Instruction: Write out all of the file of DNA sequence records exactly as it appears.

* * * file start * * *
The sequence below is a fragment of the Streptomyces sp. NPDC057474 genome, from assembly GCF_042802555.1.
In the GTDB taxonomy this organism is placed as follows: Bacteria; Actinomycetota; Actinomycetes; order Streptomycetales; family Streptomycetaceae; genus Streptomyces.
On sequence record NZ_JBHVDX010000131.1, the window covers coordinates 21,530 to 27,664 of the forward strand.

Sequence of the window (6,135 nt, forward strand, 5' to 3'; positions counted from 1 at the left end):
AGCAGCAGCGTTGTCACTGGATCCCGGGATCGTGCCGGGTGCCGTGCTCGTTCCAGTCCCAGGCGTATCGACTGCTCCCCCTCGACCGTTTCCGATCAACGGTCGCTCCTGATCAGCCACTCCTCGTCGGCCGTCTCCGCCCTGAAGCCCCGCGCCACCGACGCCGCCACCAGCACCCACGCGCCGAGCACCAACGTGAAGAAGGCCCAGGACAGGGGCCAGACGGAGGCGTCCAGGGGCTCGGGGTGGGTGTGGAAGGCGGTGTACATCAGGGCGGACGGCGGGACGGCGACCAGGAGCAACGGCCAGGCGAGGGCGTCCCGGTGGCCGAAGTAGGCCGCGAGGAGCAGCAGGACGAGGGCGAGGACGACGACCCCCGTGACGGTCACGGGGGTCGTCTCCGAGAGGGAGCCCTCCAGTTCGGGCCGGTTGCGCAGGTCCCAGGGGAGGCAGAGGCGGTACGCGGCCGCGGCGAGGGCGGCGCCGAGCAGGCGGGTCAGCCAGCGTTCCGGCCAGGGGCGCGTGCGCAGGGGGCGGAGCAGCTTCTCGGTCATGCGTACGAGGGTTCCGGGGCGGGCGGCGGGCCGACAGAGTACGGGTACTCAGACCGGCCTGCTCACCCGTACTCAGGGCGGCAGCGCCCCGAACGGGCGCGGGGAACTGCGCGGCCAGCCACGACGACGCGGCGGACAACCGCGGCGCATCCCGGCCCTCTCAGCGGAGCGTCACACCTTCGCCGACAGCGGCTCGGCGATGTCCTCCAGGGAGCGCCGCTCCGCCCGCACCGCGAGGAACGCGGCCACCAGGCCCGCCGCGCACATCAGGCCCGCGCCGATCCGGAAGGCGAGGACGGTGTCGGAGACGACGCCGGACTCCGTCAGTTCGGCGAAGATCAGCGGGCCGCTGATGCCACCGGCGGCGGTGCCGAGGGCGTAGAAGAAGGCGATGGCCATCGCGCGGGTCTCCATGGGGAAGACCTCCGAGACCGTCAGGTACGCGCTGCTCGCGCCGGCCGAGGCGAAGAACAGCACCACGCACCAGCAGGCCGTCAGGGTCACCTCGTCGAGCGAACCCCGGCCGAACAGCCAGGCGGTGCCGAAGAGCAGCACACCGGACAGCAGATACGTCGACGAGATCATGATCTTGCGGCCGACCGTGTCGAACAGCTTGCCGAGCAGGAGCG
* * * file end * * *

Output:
The sequence below is a fragment of the Streptomyces sp. NPDC057474 genome, from assembly GCF_042802555.1.
In the GTDB taxonomy this organism is placed as follows: Bacteria; Actinomycetota; Actinomycetes; order Streptomycetales; family Streptomycetaceae; genus Streptomyces.
On sequence record NZ_JBHVDX010000131.1, the window covers coordinates 21,530 to 27,664 of the forward strand.

Sequence of the window (6,135 nt, forward strand, 5' to 3'; positions counted from 1 at the left end):
AGCAGCAGCGTTGTCACTGGATCCCGGGATCGTGCCGGGTGCCGTGCTCGTTCCAGTCCCAGGCGTATCGACTGCTCCCCCTCGACCGTTTCCGATCAACGGTCGCTCCTGATCAGCCACTCCTCGTCGGCCGTCTCCGCCCTGAAGCCCCGCGCCACCGACGCCGCCACCAGCACCCACGCGCCGAGCACCAACGTGAAGAAGGCCCAGGACAGGGGCCAGACGGAGGCGTCCAGGGGCTCGGGGTGGGTGTGGAAGGCGGTGTACATCAGGGCGGACGGCGGGACGGCGACCAGGAGCAACGGCCAGGCGAGGGCGTCCCGGTGGCCGAAGTAGGCCGCGAGGAGCAGCAGGACGAGGGCGAGGACGACGACCCCCGTGACGGTCACGGGGGTCGTCTCCGAGAGGGAGCCCTCCAGTTCGGGCCGGTTGCGCAGGTCCCAGGGGAGGCAGAGGCGGTACGCGGCCGCGGCGAGGGCGGCGCCGAGCAGGCGGGTCAGCCAGCGTTCCGGCCAGGGGCGCGTGCGCAGGGGGCGGAGCAGCTTCTCGGTCATGCGTACGAGGGTTCCGGGGCGGGCGGCGGGCCGACAGAGTACGGGTACTCAGACCGGCCTGCTCACCCGTACTCAGGGCGGCAGCGCCCCGAACGGGCGCGGGGAACTGCGCGGCCAGCCACGACGACGCGGCGGACAACCGCGGCGCATCCCGGCCCTCTCAGCGGAGCGTCACACCTTCGCCGACAGCGGCTCGGCGATGTCCTCCAGGGAGCGCCGCTCCGCCCGCACCGCGAGGAACGCGGCCACCAGGCCCGCCGCGCACATCAGGCCCGCGCCGATCCGGAAGGCGAGGACGGTGTCGGAGACGACGCCGGACTCCGTCAGTTCGGCGAAGATCAGCGGGCCGCTGATGCCACCGGCGGCGGTGCCGAGGGCGTAGAAGAAGGCGATGGCCATCGCGCGGGTCTCCATGGGGAAGACCTCCGAGACCGTCAGGTACGCGCTGCTCGCGCCGGCCGAGGCGAAGAACAGCACCACGCACCAGCAGGCCGTCAGGGTCACCTCGTCGAGCGAACCCCGGCCGAACAGCCAGGCGGTGCCGAAGAGCAGCACACCGGACAGCAGATACGTCGACGAGATCATGATCTTGCGGCCGACCGTGTCGAACAGCTTGCCGAGCAGGAGCG